A long-term, intensive lifestyle intervention program for type 2 diabetes patients that focused on weight loss and exercise did not reduce the risk of stroke or heart attacks, researchers involved in the “Look AHEAD” trial explained at the American Diabetes Association’s 73rd Scientific Sessions, Chicago, Illinois.

However, the program improved patients’ physical quality of life, reduced incidence and severity of depressive symptoms, lowered medical costs because of fewer hospitalizations, outpatient care and medications, and also reduced *microvascular complications.

* Microvascular complications are diseases of the finer blood vessels, including capillaries. In diabetes, examples include neuropathy that can result in loss of sensation and the development of foot ulcers.

Look AHEAD, funded by National Institute of Diabetes and Digestive Kidney Diseases (NIDKK), is a randomized trial carried out in 16 centers across America. It involves over 5,000 people aged between 45 and 76, all of them overweight/obese and diagnosed with type 2 diabetes.

Participants were randomly selected into one of two intervention groups:

  • The Intensive Lifestyle Intervention Group – involved exercise and weight loss
  • The Diabetes Support and Education Group – involved three sessions with a counselor annually on physical activity, nutrition and social support

Rena Wing, PhD, professor of Psychiatry and Human Behavior at Alpert Medical School of Brown University in Providence, R.I., and chair of the Look AHEAD trial, said:

“Participants were followed for up to 11.5 years, with a median follow-up of 9.6 years at the time the intervention ended. The primary goal was to determine whether the intensive intervention would reduce the risk of cardiovascular mortality and morbidity.”

Those in the Intensive Lifestyle Intervention Group lost 8.6% of body weight at first, and then managed to maintain a loss of 6% throughout the follow-up period – a better result than the researchers had expected. Despite this weight loss, their risk of cardiovascular morbidity or mortality was no different from the other group, and their level of LDL-cholesterol (“bad” cholesterol) was also similar.

The participants in the Diabetes Support and Education Group lost 0.7% of body weight initially and then maintained a 3.5% weight loss to the end of the intervention.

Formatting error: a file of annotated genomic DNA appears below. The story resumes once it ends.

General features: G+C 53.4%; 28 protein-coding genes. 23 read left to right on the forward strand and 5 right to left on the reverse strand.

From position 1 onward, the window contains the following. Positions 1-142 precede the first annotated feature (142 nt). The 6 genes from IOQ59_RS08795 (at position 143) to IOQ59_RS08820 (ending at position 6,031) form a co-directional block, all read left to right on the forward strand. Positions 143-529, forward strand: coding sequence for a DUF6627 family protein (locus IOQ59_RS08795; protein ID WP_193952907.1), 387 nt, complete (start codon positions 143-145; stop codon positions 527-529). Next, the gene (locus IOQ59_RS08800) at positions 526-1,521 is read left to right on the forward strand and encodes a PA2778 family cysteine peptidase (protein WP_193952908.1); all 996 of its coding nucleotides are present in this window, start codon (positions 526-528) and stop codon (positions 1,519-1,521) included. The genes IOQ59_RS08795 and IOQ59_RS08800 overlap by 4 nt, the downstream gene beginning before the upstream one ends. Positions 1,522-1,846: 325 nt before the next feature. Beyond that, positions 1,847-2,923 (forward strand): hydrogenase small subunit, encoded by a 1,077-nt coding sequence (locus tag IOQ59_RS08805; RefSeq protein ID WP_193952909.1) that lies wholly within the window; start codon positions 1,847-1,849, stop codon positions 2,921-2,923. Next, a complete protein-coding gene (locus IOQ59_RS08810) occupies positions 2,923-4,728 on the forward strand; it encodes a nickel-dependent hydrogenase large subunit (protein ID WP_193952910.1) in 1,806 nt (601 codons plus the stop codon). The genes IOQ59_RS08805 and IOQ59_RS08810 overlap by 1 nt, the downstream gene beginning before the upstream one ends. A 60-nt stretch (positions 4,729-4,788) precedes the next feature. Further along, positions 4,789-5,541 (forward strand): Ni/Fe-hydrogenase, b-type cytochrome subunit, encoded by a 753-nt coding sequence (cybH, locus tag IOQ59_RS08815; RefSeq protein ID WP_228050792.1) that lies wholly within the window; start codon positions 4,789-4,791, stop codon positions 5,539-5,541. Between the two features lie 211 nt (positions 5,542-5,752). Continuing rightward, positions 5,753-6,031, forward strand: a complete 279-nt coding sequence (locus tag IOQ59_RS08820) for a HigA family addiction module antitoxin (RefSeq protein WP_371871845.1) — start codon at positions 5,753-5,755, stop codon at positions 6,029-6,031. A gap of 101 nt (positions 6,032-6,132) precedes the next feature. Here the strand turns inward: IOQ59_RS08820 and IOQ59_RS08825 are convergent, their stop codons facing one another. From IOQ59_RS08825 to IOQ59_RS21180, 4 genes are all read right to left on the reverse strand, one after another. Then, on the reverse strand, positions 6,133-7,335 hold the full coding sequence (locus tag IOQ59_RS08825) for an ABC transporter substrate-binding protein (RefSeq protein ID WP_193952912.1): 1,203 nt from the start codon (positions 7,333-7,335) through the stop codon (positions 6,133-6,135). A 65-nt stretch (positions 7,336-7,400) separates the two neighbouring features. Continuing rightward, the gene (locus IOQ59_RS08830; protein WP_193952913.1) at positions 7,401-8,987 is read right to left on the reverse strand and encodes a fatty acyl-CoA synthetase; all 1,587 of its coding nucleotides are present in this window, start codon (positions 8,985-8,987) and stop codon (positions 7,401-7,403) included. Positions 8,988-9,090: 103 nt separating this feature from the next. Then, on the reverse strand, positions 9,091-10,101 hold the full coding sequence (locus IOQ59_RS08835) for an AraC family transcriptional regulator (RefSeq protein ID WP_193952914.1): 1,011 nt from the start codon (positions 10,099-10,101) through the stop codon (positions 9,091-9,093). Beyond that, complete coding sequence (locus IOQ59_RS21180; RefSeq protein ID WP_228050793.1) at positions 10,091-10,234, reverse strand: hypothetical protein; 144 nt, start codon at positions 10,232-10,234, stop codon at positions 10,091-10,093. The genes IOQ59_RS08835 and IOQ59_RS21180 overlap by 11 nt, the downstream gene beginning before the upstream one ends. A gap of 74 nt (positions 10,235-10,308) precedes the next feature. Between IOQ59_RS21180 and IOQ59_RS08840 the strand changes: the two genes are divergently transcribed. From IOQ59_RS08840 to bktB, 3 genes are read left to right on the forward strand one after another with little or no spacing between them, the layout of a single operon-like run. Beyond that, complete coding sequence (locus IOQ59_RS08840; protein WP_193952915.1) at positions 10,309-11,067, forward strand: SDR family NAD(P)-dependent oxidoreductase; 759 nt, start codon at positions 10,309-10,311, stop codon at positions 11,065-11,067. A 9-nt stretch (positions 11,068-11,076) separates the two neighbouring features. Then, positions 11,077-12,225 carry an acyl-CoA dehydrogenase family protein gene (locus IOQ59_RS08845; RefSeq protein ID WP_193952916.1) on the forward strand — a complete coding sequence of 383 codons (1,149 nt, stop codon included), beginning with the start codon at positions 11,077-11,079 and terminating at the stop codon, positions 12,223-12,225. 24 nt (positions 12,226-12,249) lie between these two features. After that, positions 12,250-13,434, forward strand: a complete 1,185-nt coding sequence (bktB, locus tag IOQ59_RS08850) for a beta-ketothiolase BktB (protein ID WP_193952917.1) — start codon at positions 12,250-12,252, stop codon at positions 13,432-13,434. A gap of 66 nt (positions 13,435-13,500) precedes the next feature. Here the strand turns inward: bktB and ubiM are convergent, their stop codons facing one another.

The researchers explained that several factors might have caused the disappointing results. Most people had expected those in the Intensive Lifestyle Intervention Group to have considerably lower risks of heart attack and stroke. The greater usage of statins in the Diabetes Support and Education Group could be one factor.

Wing and team said they cannot rule out the possibility that greater weight loss might impact cardiovascular risk.

When compared to those in the Diabetes Support and Education Group, those in the Intensive Lifestyle Intervention Group experienced the following benefits:

  • A lower risk of kidney disease
  • A lower risk of depressive symptoms
  • A lower risk of retinopathy
  • A better physical quality of life
  • Lower hospital and medical costs
  • Reductions in A1C

Griffin P. Rodgers, MD, director of the National Institute of Diabetes and Digestive and Kidney Diseases, said:

“This study shows that overweight and obese adults with type 2 diabetes can lose weight and keep it off with many important health benefits. It reinforces the recommendation that overweight and obese people with type 2 diabetes should increase their physical activity levels and lose weight to improve their health.”

Researchers from Emory University in Atlanta, Georgia, explained at the same ADA Scientific Sessions in Chicago that health care providers can motivate patients to change their lifestyles and improve their health. They reported on 400,000 participants in the MOVE! Program which took place at VA Medical Centers throughout the country.

Written by Christian Nordqvist